Transgender Day of Remembrance
Today is Transgender Day of Remembrance, when we mark the lives and deaths of trans people who have been murdered in the past year. At least 46 trans and gender-nonconforming people were killed this year in the US, making 2021 the second year in a row to become the deadliest year on record. This is an issue not only of gender, but of race: 29 victims this year were Black, and 8 were Latinx. Two-thirds of the dead since 2013 have been Black women.
Trans people are extraordinary vulnerable in our society. Trans individuals are vastly more likely to experience addiction, to have depression or anxiety as a direct result of stigma, or to die by suicide.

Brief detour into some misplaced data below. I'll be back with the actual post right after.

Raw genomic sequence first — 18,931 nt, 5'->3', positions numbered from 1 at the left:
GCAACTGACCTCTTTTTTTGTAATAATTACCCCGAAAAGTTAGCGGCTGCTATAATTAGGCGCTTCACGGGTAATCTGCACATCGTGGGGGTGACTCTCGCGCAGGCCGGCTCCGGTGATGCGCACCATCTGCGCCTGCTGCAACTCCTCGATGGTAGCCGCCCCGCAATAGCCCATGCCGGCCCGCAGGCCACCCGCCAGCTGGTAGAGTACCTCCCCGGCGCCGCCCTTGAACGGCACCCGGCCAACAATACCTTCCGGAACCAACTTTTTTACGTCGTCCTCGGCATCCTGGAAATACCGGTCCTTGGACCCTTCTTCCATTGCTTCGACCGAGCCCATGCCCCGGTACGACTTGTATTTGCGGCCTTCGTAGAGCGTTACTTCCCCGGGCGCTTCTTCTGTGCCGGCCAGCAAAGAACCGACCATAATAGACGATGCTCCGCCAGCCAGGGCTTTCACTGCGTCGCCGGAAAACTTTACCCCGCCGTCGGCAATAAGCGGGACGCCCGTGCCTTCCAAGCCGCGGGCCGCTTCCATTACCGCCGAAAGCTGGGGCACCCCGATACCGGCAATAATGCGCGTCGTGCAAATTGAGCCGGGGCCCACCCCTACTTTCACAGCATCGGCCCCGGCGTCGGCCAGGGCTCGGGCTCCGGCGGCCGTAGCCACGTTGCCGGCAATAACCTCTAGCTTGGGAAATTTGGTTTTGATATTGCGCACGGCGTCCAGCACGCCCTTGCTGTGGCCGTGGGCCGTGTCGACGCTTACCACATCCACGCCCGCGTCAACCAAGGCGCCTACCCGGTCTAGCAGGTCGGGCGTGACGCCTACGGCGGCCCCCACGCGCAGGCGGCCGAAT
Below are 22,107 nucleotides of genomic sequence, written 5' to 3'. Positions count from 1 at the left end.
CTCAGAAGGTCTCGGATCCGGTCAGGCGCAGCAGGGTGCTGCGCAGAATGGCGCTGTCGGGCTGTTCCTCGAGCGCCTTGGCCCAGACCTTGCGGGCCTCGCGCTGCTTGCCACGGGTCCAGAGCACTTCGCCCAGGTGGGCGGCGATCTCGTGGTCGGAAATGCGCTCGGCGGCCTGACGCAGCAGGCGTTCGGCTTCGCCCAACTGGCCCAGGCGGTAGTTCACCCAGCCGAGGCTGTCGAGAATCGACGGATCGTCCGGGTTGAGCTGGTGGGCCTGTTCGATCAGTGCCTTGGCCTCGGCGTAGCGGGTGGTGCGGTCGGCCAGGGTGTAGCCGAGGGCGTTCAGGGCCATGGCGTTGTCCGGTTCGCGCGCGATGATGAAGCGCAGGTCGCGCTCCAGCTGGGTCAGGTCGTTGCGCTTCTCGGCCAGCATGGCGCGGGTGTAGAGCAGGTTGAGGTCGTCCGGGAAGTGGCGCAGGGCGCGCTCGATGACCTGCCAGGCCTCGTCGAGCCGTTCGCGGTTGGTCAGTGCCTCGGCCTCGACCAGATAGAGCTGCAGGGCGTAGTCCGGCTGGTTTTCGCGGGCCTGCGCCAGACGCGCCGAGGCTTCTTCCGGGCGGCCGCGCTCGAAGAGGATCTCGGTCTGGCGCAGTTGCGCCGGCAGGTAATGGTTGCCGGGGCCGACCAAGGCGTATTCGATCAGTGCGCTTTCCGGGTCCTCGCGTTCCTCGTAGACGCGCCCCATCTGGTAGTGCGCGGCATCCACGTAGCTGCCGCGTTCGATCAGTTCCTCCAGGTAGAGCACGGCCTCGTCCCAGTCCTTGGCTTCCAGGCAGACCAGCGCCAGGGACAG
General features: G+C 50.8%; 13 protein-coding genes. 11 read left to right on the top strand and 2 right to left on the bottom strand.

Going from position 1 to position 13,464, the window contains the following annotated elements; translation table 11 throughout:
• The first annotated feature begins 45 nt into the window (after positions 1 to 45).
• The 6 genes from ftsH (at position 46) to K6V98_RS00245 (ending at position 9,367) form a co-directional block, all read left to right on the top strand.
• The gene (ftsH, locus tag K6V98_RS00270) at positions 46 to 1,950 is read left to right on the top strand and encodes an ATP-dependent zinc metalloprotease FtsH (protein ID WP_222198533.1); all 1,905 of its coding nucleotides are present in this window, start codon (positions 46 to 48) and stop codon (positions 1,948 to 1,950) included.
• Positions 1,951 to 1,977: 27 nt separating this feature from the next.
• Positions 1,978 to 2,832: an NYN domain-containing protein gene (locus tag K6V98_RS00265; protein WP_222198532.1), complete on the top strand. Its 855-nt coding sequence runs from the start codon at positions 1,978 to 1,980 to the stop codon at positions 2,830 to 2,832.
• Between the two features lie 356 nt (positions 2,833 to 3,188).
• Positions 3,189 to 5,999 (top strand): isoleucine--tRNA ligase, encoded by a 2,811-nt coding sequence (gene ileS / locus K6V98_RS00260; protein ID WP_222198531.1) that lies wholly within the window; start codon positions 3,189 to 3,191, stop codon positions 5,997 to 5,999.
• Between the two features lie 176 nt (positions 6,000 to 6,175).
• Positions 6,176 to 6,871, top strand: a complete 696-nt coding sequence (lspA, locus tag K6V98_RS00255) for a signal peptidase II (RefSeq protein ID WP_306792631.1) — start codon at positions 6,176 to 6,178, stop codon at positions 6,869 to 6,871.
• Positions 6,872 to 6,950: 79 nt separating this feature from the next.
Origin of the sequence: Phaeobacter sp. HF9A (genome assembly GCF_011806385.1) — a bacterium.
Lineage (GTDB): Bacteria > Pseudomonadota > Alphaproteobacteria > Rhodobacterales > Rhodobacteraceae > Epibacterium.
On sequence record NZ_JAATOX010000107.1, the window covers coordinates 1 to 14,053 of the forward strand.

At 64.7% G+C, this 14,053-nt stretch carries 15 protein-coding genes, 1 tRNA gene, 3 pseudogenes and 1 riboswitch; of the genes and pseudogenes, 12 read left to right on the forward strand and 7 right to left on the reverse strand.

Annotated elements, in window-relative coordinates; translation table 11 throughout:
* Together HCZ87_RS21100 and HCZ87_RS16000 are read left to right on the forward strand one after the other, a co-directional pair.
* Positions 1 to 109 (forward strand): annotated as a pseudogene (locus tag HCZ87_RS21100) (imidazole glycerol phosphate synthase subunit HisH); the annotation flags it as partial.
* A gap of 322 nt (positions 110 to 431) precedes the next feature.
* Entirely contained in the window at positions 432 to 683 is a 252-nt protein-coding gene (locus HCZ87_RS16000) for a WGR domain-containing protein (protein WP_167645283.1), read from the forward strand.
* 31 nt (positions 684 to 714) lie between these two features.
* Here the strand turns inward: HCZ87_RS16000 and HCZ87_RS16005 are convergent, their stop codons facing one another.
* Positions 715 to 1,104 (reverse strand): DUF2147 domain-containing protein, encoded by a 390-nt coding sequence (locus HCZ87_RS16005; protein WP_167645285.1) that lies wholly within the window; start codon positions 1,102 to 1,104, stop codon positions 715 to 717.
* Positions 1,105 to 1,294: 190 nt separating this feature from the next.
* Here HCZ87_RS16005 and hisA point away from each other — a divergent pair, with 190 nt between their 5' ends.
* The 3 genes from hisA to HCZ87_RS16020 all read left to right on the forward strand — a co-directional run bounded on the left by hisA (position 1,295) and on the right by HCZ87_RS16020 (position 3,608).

We count the murdered year by year, but they are more than numbers in a grim tally. Each of these people had favorite meals, and embarrassing childhood memories, and minor, everyday superpowers. They had people who loved them and people whom they loved. They had moments of grace.
They were as alive as we, the living, and they died in violence; each death an act in a prolonged, distributed campaign of terror against the trans community. This violence is supported and enabled by anti-trans rhetoric, and by acts of transphobia not only large but small. Hate crimes do not happen in isolation: violent bigots are the children of nonviolent bigots. They grow up cradled in hate disguised as values; hate speech disguised as “just a joke.” We have a responsibility, to the murdered and to the living, to insist on a better world.